Entering the market competitively

As with any business, first impressions are essential. While many businesses still see staggering success in the cannabis industry, things have changed dramatically over the past couple of decades. As more capital flows into the industry, things are getting more competitive. Businesses that fail often don’t enter the market correctly and fizzle out before investors see much revenue returns.

Entering the market with momentum is essential for investors who want to maintain control of a cannabis business for long-term ROI. Marketing simply cannot be an afterthought in your business strategy. Brand recognition and awareness are important tools in modern marketing but even more critical in cannabis, with so few universally recognizable trademarks in the industry. With few voices in the crowd, brand recognition becomes much more critical. End consumers rely on brand recognition to make decisions, and you need to establish a strong brand identity before entering the market.

A fully developed marketing strategy grows your brand over multiple platforms. Incentives, social media, promotions, partnerships, and any number of other outlets can be a way to get your name out there and recognized. Developing a brand identity across all these outlets lets you maintain momentum and market to a broad audience.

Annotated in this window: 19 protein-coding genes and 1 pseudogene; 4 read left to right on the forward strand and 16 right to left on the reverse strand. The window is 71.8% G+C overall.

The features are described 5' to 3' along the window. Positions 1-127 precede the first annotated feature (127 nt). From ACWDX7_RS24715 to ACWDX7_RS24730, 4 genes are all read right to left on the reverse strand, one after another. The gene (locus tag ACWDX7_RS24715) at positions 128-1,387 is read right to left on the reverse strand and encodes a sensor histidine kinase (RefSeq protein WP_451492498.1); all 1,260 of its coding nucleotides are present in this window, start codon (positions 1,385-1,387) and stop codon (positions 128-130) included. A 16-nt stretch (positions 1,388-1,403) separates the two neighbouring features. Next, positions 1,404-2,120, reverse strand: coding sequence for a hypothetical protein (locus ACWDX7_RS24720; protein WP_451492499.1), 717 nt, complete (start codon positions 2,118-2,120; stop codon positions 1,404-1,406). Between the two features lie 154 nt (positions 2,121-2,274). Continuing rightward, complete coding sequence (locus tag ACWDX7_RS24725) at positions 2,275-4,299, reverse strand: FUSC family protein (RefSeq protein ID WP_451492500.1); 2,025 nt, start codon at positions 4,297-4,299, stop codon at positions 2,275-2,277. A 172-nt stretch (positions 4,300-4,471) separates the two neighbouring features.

Part 7

About BeGreenLegal

BeGreenLegal has 11 years of experience helping cannabis businesses launch, grow, and ultimately scale. With outside industry experience in land planning, permitting, and license compliance, we bring a valuable skill set to an industry full of regulations around where and how businesses can operate.

Our team keeps you compliant with the rapidly changing local, state, and federal laws and regulations, providing your business with a significant advantage when acquiring licenses, property, and approvals necessary for launching a new operation. Receive an ROI investment analysis when you schedule an appointment here.


Investment & Profit Analysis

Are you making an investment in building or supporting a cannabis business and want to determine the capital, resources, and timeline requirements for getting operational and profitable? Get an Investment & Profit Analysis today.